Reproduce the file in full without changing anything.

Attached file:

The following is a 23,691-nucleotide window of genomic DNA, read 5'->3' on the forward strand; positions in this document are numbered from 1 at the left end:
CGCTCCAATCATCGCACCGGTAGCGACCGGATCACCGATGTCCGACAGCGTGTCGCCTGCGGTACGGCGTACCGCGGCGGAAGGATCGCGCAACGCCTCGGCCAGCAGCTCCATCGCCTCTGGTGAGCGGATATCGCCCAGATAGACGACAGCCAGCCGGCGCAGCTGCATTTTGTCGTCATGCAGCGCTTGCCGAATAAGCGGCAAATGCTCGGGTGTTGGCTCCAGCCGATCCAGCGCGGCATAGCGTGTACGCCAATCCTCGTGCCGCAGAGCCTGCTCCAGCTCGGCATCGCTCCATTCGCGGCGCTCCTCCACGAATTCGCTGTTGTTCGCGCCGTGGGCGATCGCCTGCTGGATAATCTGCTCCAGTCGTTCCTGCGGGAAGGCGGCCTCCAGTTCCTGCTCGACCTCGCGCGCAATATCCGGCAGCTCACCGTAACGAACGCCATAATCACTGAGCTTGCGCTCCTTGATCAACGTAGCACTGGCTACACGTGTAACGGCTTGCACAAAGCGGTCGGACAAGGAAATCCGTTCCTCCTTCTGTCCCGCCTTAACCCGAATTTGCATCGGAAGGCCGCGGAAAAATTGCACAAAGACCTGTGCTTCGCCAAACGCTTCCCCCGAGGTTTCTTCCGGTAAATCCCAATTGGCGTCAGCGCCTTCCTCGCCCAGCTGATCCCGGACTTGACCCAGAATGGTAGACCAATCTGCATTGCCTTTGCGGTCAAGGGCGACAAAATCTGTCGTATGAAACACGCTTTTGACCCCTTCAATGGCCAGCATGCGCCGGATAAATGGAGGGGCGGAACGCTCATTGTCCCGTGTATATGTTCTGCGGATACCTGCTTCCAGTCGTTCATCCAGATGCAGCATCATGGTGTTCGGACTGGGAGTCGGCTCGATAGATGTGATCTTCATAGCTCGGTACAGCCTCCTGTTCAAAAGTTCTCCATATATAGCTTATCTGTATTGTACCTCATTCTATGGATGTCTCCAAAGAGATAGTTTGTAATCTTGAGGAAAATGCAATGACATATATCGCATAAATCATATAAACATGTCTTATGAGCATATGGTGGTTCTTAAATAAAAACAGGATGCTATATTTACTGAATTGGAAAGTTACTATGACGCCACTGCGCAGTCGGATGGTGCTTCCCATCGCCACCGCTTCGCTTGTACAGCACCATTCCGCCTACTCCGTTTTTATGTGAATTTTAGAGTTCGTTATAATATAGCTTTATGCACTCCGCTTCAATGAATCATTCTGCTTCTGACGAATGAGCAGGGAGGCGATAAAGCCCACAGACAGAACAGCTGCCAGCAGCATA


The following is a 23,691-nucleotide window of genomic DNA, read 5'->3' on the forward strand; positions in this document are numbered from 1 at the left end:
CGCTCCAATCATCGCACCGGTAGCGACCGGATCACCGATGTCCGACAGCGTGTCGCCTGCGGTACGGCGTACCGCGGCGGAAGGATCGCGCAACGCCTCGGCCAGCAGCTCCATCGCCTCTGGTGAGCGGATATCGCCCAGATAGACGACAGCCAGCCGGCGCAGCTGCATTTTGTCGTCATGCAGCGCTTGCCGAATAAGCGGCAAATGCTCGGGTGTTGGCTCCAGCCGATCCAGCGCGGCATAGCGTGTACGCCAATCCTCGTGCCGCAGAGCCTGCTCCAGCTCGGCATCGCTCCATTCGCGGCGCTCCTCCACGAATTCGCTGTTGTTCGCGCCGTGGGCGATCGCCTGCTGGATAATCTGCTCCAGTCGTTCCTGCGGGAAGGCGGCCTCCAGTTCCTGCTCGACCTCGCGCGCAATATCCGGCAGCTCACCGTAACGAACGCCATAATCACTGAGCTTGCGCTCCTTGATCAACGTAGCACTGGCTACACGTGTAACGGCTTGCACAAAGCGGTCGGACAAGGAAATCCGTTCCTCCTTCTGTCCCGCCTTAACCCGAATTTGCATCGGAAGGCCGCGGAAAAATTGCACAAAGACCTGTGCTTCGCCAAACGCTTCCCCCGAGGTTTCTTCCGGTAAATCCCAATTGGCGTCAGCGCCTTCCTCGCCCAGCTGATCCCGGACTTGACCCAGAATGGTAGACCAATCTGCATTGCCTTTGCGGTCAAGGGCGACAAAATCTGTCGTATGAAACACGCTTTTGACCCCTTCAATGGCCAGCATGCGCCGGATAAATGGAGGGGCGGAACGCTCATTGTCCCGTGTATATGTTCTGCGGATACCTGCTTCCAGTCGTTCATCCAGATGCAGCATCATGGTGTTCGGACTGGGAGTCGGCTCGATAGATGTGATCTTCATAGCTCGGTACAGCCTCCTGTTCAAAAGTTCTCCATATATAGCTTATCTGTATTGTACCTCATTCTATGGATGTCTCCAAAGAGATAGTTTGTAATCTTGAGGAAAATGCAATGACATATATCGCATAAATCATATAAACATGTCTTATGAGCATATGGTGGTTCTTAAATAAAAACAGGATGCTATATTTACTGAATTGGAAAGTTACTATGACGCCACTGCGCAGTCGGATGGTGCTTCCCATCGCCACCGCTTCGCTTGTACAGCACCATTCCGCCTACTCCGTTTTTATGTGAATTTTAGAGTTCGTTATAATATAGCTTTATGCACTCCGCTTCAATGAATCATTCTGCTTCTGACGAATGAGCAGGGAGGCGATAAAGCCCACAGACAGAACAGCTGCCAGCAGCATA